Sunday, February 24, 2008

Sounds of two cities, part 1: Meu samba é assim

A rainy saturday night in Rio

Yesterday there was a show of Marcelo D2 at Circo Voador in Lapa. Marcelo is a rare bird: one of the few big rap artists based in Rio de Janeiro - ones that also need to be mentioned include MV Bill and Mr. Catra, who is actually a baile funk star, but has a very wide spectrum of skills and is also highly respected by the hip-hop-scene. But all in all, it could be said that in Brazil, hip-hop is more of a paulista-thing - that is, born and raised in Sao Paulo.

The difference between the cities is also audible in the hip-hop of the local artists. This is a very crude generalization, but carioca hip-hop might be more playful, like the city itself, whereas paulista sound tends to steer towards very minimalistic and dark aesthetics. It's often produced in prisons and the songs are gloomy tales of life in favelas and jails. More on the essential artists like Racionais MCs and 509-E later, for now let's settle for the softer sound of Marcelo.

D2 is a talented artist. His albums are concious of the importance of samba in the Brazilian musical tradition and many songs go to great lengths to integrate samba into hip-hop - and sometimes rather vice-versa. The songs are skillfully composed, with a lush and rich production. D2 is intelligent, his music is intelligent and he draws totally reasonable comparisons between his work and the Brazilian modernist concept of "the cultural antropofagia". And in all honesty, therein lies the dilemma, for me: personally I prefer the grimy old-school sound of the paulista artists and find Marcelo is a bit too smooth for my tastes.

But let's not linger on my personal preference of bleak beats and bleaker tales, when we could rather listen to a few fine tunes from along the D2's career.

A Dead Kennedys T-shirt and a band of 23

Marcelo grew up between the favela and the "asphalt" - wealthier normal districts - and saw most of his childhood friends eventually die in drug-gang violence. Wearing a T-shirt of the legendary American punk-band Dead Kennedys hooked him up with his first group, Planet Hemp, which released a number of succesful albums and toured Europe, Japan and USA. In 1998 Marcelo released his first solo album, Eu Tiro É Onda, and sold over 150,000 copies.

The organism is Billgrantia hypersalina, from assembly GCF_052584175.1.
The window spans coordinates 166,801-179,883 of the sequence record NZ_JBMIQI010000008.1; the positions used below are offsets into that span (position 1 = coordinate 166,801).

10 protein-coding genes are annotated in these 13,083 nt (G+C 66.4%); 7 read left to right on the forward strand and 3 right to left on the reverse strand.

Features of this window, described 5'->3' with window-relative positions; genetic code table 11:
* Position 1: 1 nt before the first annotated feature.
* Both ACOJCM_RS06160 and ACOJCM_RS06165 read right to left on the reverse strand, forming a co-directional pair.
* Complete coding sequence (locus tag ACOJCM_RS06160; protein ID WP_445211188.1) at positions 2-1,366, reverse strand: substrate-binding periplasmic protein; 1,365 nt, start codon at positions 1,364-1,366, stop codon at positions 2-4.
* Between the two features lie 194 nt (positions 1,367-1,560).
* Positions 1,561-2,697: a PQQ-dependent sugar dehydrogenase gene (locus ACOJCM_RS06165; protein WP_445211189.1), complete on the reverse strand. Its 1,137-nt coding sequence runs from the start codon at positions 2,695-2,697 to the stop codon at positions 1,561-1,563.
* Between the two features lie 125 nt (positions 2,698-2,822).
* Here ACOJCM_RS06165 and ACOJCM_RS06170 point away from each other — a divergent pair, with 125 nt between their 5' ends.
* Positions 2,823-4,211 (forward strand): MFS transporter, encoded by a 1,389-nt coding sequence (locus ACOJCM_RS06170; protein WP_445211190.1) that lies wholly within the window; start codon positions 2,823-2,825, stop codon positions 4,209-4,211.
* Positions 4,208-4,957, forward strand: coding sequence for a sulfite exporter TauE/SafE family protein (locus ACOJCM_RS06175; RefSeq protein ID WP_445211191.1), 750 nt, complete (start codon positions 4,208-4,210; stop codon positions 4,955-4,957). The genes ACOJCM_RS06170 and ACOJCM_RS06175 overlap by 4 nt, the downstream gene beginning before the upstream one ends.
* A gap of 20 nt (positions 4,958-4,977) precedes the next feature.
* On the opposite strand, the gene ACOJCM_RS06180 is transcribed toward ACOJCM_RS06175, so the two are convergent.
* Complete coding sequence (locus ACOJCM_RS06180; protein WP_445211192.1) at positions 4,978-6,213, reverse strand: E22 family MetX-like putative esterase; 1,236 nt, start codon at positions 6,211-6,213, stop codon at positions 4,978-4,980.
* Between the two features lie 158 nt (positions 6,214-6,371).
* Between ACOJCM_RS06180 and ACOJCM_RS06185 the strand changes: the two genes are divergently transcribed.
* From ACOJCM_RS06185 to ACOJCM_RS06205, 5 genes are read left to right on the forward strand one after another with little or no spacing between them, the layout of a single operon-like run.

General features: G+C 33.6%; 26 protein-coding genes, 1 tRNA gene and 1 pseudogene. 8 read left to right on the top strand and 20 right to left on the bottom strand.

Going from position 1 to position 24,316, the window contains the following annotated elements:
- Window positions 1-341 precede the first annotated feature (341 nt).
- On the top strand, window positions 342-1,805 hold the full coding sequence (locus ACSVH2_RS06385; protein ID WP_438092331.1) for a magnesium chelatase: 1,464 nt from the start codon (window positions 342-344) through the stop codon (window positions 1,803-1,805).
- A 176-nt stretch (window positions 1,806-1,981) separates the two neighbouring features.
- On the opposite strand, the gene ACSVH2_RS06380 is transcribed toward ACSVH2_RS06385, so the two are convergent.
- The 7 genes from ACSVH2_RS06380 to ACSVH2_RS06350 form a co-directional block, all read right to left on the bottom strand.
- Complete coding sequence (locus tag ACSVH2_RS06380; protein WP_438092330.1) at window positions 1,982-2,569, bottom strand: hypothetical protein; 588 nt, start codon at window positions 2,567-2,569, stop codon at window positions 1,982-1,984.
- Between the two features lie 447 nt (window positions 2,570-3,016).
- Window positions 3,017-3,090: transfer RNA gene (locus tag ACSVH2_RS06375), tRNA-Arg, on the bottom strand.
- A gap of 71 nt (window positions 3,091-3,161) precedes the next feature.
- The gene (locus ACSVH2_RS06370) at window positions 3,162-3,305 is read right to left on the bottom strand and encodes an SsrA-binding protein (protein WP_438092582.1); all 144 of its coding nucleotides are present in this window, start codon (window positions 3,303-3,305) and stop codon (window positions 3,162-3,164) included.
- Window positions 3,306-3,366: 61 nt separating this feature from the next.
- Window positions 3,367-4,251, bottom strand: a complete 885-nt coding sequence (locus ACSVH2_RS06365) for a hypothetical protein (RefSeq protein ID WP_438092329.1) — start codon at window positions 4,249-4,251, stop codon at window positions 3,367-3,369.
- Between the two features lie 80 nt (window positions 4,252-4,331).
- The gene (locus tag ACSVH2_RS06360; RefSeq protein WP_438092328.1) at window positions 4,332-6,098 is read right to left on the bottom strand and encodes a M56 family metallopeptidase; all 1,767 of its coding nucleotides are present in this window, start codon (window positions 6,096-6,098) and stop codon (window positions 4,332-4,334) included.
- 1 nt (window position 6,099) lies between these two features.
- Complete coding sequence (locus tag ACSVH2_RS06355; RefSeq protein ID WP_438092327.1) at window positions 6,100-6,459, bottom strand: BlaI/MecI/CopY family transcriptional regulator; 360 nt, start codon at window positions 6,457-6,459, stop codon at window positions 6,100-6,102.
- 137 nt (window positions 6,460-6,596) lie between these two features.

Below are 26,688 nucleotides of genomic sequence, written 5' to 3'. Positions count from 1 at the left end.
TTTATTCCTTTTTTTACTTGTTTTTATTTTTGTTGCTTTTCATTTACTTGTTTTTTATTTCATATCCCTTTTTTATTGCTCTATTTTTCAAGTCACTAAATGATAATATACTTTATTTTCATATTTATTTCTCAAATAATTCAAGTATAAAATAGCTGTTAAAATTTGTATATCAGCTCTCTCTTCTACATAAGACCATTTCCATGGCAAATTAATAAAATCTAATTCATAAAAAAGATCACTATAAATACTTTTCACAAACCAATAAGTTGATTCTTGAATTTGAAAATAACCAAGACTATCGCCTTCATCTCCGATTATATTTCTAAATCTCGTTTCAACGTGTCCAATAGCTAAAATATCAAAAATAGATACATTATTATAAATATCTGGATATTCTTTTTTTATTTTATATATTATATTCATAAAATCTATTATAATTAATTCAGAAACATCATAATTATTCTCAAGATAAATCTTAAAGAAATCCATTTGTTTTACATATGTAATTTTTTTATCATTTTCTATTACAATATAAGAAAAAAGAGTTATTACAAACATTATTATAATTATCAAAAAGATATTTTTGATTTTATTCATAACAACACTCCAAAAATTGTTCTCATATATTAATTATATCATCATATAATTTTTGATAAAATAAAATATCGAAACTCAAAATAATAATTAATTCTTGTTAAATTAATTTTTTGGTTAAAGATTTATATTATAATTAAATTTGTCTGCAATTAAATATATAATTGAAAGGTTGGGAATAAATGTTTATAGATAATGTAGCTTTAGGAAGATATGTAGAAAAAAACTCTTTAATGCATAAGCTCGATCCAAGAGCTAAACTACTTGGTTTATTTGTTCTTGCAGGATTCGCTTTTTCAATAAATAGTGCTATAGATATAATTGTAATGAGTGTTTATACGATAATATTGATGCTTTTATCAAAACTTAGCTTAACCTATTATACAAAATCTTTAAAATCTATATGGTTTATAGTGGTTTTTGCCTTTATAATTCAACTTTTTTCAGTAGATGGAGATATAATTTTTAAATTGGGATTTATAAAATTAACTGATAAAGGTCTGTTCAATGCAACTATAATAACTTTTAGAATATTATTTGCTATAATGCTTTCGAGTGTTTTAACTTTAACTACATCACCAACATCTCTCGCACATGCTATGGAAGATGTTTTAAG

Marcelo D2: Samba de Primeira

When Planet Hemp broke up, Marcelo decided to continue searching his own sound. The result was the album À Procura da Batida Perfeita, released in 2003. The disc collected loads of awards, got Marcelo recognized for his lyrics by the Academia Brasileira de Letras and was released all over the world.

Marcelo D2: Re-Batucada

After the record the artist built up a band of 23 live musicians to "unplug" the hip-hop. This experiment led to the album Acústico MTV, based on the acoustic versions of the songs from the two previous albums. 1967 here is from the first one and A Procura from the second.

Marcelo D2: 1967
Marcelo D2: A Procura da Batida Perfecta

Marcelo's latest album, Meu Samba é Assim - "my samba goes like this", freely translated - was released in 2006. The album featured respected guest performers from both the worlds of samba and hip-hop, and propelled him to tour the mayor arenas all around the world. The hit Gueto is an honest, dance floor-filling banger, whereas Dor de Verdade shows what I ment with D2's work sometimes being more samba than hip-hop.

Marcelo D2: Gueto
Marcelo D2: Dor de Verdade

And as a little bonus to conclude, I cannot resist the urge to post a song by the aforementioned great Mr.Catra. Here's a funny tune that illustrates his versatility, combining baile funkish singing and an amusing hip-hopish beat.

Mr. Catra: Mercenária 2

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